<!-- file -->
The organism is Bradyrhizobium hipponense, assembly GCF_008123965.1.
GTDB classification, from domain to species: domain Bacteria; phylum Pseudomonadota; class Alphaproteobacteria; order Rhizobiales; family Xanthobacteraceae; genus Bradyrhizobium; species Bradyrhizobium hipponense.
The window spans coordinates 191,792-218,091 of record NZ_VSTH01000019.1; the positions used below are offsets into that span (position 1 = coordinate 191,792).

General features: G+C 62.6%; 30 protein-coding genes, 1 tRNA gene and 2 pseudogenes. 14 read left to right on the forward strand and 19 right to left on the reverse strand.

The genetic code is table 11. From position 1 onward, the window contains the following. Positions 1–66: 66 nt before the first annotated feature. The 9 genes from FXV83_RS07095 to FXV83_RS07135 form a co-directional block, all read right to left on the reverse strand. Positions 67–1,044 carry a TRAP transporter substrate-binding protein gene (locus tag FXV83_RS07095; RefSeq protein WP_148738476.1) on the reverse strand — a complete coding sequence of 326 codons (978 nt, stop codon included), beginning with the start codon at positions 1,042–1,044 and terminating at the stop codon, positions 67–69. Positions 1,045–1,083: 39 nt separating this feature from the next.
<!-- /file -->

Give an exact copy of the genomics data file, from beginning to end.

The organism is Bradyrhizobium hipponense, assembly GCF_008123965.1.
GTDB classification, from domain to species: domain Bacteria; phylum Pseudomonadota; class Alphaproteobacteria; order Rhizobiales; family Xanthobacteraceae; genus Bradyrhizobium; species Bradyrhizobium hipponense.
The window spans coordinates 191,792-218,091 of record NZ_VSTH01000019.1; the positions used below are offsets into that span (position 1 = coordinate 191,792).

General features: G+C 62.6%; 30 protein-coding genes, 1 tRNA gene and 2 pseudogenes. 14 read left to right on the forward strand and 19 right to left on the reverse strand.

The genetic code is table 11. From position 1 onward, the window contains the following. Positions 1–66: 66 nt before the first annotated feature. The 9 genes from FXV83_RS07095 to FXV83_RS07135 form a co-directional block, all read right to left on the reverse strand. Positions 67–1,044 carry a TRAP transporter substrate-binding protein gene (locus tag FXV83_RS07095; RefSeq protein WP_148738476.1) on the reverse strand — a complete coding sequence of 326 codons (978 nt, stop codon included), beginning with the start codon at positions 1,042–1,044 and terminating at the stop codon, positions 67–69. Positions 1,045–1,083: 39 nt separating this feature from the next.